Who decides Researchers Stakeholders
What questions are asked Researchers formulate their own hypotheses Evaluators answer questions that the program is concerned with
Value judgments Research is value neutral Evaluators provide a value judgment
Action setting Basic research takes place in controlled environments Evaluation takes place in an action setting where few things can be controlled
Utility Research emphasizes “production of knowledge and leaves its use to the natural processes of dissemination and application.” (Weiss, 1997) Evaluation is concerned with use from the beginning
Publication Basic research is published in journals Evaluation is rarely published, typically only stakeholders can view the reports

I want to conclude by saying that if we are to call ourselves a transdscipline or an alpha discipline, like Scriven would argue we are, then we should work hard to differentiate ourselves from other disciplines, particularly basic and applied research. This may be difficult, particularly between applied research and evaluation, but we need to make these differences as explicit as possible, partly to help incoming evaluators in the field understand the differences (see EvalTalk for this repetitive question since 1998; Mathison, 2008) and partly to separate ourselves from research (and research from evaluation).

Why aren’t evaluators adapting their evaluations to the developmental context?

Overall, my study found that evaluators are less likely to be participatory—both in the overall evaluation process and in data collection methods—when the program beneficiaries are children than when they are adults. Why is this the case?

One possibility is that the evaluators in my study were not well-versed in working with youth. However, half of the evaluators were in the Youth Focused Evaluation TIG or the PreK-12 Educational Evaluation TIG, indicating they had some experience working with youth programs. Membership in these TIGs and self-reported developmental knowledge did not really relate to their evaluation practices.

Another possibility is that some other evaluation characteristic, such as their education level, their evaluation role (i.e., internal or external), or years of experience as an evaluator, could relate to their developmentally appropriate practice. Again, there were few differences between these evaluation characteristics in their evaluation practices.

Thus, the questions remain: which evaluators are more likely to have developmentally appropriate practice and what are the barriers to developmentally appropriate practice?

Some previous research suggests that experienced evaluators, even those experienced in working with youth, may need help in conducting developmentally appropriate evaluations. In a content analysis of youth program evaluations, Silvana Bialosiewicz (2013) found that few evaluations reported developmentally appropriate practices. That study was the impetus for the current study. A follow-up study involved interviewing youth evaluators and found many barriers to high quality youth program evaluation practice (Bialosiewicz, 2015). These barriers included cost and time needed and misconceptions from clients about good evaluation practice. Overall, this suggests that evaluators may need more training in developmentally appropriate practice or better resources for conducting developmentally appropriate youth program evaluations.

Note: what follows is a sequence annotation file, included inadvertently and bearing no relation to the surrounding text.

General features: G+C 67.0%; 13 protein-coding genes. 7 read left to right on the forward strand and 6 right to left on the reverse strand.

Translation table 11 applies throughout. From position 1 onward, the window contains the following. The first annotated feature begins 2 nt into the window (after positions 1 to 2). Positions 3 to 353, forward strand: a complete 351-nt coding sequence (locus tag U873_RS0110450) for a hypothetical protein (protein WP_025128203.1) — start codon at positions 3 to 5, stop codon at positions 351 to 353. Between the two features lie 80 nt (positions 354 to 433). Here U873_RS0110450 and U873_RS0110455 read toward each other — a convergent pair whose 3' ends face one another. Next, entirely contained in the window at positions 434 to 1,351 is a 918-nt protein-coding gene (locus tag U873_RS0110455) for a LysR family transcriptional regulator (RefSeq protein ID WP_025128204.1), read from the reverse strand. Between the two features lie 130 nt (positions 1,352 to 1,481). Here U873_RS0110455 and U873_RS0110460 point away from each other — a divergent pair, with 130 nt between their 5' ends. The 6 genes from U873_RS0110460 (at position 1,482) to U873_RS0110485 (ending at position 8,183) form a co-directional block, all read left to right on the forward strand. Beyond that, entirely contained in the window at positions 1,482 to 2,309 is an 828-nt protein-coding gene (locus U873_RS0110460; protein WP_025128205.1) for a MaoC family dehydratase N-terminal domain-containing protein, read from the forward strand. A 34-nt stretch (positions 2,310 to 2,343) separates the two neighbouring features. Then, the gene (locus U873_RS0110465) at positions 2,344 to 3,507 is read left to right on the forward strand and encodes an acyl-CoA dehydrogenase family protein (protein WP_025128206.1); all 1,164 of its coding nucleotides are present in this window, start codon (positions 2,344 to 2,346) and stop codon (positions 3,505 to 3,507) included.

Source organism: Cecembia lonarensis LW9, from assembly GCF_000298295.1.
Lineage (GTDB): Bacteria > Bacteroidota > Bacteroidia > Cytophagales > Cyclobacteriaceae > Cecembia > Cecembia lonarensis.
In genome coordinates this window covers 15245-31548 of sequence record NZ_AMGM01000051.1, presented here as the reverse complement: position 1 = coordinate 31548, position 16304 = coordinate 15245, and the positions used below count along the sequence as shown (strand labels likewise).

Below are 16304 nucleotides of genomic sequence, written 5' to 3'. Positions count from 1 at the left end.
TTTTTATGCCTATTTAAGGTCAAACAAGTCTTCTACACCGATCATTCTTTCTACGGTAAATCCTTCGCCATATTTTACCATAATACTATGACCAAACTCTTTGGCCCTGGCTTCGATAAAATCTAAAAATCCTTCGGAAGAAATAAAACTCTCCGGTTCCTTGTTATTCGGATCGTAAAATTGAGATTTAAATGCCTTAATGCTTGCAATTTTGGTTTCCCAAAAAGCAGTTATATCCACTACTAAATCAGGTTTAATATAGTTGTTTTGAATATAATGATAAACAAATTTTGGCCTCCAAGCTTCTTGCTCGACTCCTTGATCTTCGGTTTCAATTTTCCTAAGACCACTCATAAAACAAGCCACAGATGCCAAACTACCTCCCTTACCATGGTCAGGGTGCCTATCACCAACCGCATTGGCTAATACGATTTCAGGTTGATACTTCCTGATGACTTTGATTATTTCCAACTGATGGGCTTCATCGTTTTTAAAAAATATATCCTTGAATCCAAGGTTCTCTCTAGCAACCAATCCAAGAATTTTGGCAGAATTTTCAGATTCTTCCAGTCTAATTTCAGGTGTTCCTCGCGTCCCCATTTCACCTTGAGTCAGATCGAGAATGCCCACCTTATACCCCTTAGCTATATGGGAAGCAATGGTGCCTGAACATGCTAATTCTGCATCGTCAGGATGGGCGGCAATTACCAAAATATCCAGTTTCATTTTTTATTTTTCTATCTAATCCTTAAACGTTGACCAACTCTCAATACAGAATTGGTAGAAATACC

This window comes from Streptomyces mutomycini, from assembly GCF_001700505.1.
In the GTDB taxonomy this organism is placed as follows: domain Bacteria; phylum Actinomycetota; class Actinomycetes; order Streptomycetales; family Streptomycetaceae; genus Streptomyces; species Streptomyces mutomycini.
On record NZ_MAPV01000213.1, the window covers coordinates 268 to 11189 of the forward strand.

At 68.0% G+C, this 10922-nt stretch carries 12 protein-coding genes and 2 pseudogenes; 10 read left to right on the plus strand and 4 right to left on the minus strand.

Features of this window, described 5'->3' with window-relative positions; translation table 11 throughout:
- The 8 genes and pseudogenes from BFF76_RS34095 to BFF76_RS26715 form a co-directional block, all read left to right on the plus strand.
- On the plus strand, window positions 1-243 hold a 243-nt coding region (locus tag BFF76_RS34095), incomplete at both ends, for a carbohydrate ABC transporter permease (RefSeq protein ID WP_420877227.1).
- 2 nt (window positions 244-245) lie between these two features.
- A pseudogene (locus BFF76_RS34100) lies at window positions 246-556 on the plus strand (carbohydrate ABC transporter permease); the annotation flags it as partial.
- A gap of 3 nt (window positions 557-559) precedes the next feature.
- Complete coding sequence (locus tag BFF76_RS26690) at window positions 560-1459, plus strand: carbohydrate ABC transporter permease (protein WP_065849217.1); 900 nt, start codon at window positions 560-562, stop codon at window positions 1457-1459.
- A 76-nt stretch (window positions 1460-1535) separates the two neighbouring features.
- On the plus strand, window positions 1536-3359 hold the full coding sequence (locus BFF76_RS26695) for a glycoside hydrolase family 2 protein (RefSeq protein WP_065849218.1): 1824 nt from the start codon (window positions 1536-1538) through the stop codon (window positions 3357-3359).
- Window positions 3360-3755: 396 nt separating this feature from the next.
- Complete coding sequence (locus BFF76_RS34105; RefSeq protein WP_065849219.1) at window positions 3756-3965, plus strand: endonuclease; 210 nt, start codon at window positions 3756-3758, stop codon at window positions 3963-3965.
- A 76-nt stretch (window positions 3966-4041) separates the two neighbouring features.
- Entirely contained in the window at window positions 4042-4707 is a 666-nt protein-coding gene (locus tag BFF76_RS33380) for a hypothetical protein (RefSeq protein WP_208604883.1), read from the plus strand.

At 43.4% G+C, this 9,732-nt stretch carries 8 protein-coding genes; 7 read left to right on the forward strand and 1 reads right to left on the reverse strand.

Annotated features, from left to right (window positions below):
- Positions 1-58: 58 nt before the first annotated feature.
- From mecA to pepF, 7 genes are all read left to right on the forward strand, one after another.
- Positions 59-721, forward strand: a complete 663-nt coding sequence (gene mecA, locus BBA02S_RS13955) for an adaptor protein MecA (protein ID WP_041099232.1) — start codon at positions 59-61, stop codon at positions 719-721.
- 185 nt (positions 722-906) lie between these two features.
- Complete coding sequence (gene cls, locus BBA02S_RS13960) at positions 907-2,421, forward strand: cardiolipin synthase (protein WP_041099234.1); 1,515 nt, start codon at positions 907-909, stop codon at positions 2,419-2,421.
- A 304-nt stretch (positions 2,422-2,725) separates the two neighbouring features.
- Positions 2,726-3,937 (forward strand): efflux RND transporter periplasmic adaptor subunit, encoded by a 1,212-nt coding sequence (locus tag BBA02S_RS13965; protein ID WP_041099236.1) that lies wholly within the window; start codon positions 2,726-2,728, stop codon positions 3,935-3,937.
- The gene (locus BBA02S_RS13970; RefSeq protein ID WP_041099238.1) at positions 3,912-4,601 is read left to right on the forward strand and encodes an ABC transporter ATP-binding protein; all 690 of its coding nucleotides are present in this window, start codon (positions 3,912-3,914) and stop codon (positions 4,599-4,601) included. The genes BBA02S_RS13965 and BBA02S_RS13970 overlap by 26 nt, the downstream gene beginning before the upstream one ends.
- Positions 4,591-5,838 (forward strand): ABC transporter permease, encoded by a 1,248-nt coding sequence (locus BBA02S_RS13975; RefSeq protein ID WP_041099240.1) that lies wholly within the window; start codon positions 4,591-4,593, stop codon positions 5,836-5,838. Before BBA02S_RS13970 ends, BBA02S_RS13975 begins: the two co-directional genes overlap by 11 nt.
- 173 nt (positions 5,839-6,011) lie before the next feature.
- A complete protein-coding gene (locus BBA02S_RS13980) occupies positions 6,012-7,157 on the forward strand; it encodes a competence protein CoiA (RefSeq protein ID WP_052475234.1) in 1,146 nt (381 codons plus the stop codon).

Next Steps

As with most research, I’m left with many more questions about developmentally appropriate evaluations than I was able to answer. I believe the results of the study suggest more need in examining youth participatory evaluation. However, I’m particularly interested in survey techniques with children and adolescents. I often see misunderstanding about survey methodology in general, and this is exacerbated when surveying children and adolescents. I am hoping to present at AEA 2017 on best practices in surveying children to help remedy this issue, but I also would like to further study this topic.

How evaluators adapt their evaluations to the developmental context: Evaluation methods

Knowledge about children is best obtained directly from youth using interviews, focus groups and surveys. This is in stark contrast to past commonly used methods of observations and ethnography, which were primarily used because researchers did not believe youth could provide reliable and valid data.[1]

In my study, I examined whether evaluators collected data about beneficiaries directly (i.e., interviews, focus groups, surveys) or indirectly (i.e., case studies, observations, archival data). If evaluators indicated they would collect data directly from participants, I also asked them questions about their survey or interview-specific practices.

Overall, evaluators were more likely to indirectly collect data from beneficiaries when they were children and adolescents than when they were adults. For the tutees, evaluators were less likely to survey children or conduct focus groups with children and more likely to conduct observations. Interestingly, evaluators in the child condition were also more likely to survey and conduct focus groups with tutors, as well as collect archival data (as a reminder, the tutors in this condition are adolescents).

The following are some of the interesting differences (or lack-thereof) in the survey and interview-specific methodologies. Evaluators in the child condition were…

  • more likely to have program staff administer the survey and use oral administration and less likely to use online administration.
  • less likely to have the evaluation team conduct interviews and more likely to use interview specialists.